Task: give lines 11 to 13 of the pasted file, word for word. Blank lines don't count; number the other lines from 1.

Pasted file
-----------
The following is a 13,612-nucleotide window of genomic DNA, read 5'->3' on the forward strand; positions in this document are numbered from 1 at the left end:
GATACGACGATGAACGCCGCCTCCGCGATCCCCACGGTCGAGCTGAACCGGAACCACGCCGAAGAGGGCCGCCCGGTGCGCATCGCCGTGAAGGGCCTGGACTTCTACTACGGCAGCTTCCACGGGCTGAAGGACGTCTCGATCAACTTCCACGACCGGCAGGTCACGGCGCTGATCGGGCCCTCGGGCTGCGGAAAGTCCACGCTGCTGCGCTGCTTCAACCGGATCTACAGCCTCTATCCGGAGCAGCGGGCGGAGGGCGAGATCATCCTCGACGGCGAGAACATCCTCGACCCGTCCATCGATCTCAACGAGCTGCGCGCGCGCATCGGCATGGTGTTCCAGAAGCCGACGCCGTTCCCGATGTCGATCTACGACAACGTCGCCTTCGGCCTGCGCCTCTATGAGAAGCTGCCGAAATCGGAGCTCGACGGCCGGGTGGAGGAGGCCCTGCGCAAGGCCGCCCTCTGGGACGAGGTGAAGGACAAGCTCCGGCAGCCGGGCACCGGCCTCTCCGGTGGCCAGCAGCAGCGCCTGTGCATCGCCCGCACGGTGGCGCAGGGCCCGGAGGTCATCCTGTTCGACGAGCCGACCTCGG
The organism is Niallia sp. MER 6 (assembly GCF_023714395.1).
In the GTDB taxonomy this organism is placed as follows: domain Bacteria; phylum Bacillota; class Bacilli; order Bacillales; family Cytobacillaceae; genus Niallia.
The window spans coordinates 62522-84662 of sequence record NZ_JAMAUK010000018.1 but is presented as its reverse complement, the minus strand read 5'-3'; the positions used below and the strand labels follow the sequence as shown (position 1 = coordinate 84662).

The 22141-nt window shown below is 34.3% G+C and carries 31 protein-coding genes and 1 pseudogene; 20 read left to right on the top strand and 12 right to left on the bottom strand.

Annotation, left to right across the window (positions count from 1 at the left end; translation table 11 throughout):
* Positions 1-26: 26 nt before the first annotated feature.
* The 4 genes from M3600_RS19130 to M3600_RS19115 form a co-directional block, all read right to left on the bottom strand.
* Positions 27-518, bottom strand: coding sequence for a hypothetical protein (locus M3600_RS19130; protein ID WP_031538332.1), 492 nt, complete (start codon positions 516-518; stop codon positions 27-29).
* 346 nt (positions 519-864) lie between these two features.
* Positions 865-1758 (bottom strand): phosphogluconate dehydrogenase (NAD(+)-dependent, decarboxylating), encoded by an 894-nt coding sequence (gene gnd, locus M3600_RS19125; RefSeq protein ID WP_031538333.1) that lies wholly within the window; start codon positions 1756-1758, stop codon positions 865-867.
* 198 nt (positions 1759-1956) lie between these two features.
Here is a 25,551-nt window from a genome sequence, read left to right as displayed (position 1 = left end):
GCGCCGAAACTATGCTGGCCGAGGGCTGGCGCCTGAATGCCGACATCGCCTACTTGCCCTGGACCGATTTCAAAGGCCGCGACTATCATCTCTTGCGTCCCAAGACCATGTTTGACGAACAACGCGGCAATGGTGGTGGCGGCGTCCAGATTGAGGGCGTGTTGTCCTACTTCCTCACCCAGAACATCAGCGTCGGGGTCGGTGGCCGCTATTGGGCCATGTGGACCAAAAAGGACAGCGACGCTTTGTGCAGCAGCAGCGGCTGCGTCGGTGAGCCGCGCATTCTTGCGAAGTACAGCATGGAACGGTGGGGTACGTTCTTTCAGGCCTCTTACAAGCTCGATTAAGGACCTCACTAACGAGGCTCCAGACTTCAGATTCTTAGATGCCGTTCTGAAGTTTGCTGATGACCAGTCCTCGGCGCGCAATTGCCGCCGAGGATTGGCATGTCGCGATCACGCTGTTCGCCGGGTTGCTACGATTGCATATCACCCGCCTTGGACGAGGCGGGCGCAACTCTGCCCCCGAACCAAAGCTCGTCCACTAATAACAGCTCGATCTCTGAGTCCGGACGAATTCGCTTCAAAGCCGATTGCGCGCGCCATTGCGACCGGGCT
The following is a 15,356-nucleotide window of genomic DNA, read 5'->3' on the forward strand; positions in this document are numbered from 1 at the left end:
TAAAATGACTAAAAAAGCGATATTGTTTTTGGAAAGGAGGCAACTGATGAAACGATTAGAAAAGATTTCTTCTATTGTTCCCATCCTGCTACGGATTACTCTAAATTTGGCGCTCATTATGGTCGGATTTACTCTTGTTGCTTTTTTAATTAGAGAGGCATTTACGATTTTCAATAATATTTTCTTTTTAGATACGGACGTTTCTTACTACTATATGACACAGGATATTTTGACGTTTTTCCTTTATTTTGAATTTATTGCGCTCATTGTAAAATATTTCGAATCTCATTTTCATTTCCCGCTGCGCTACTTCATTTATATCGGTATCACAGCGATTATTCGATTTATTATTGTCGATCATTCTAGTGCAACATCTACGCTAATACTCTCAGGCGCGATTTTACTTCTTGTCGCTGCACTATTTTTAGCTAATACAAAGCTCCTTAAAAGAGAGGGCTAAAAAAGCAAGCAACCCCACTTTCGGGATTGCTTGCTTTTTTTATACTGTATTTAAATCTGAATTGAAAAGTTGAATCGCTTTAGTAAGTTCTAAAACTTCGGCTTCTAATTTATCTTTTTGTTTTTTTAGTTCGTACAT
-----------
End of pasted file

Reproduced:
* 346 nt (positions 519-864) lie between these two features.
* Positions 865-1758 (bottom strand): phosphogluconate dehydrogenase (NAD(+)-dependent, decarboxylating), encoded by an 894-nt coding sequence (gene gnd, locus M3600_RS19125; RefSeq protein ID WP_031538333.1) that lies wholly within the window; start codon positions 1756-1758, stop codon positions 865-867.
* 198 nt (positions 1759-1956) lie between these two features.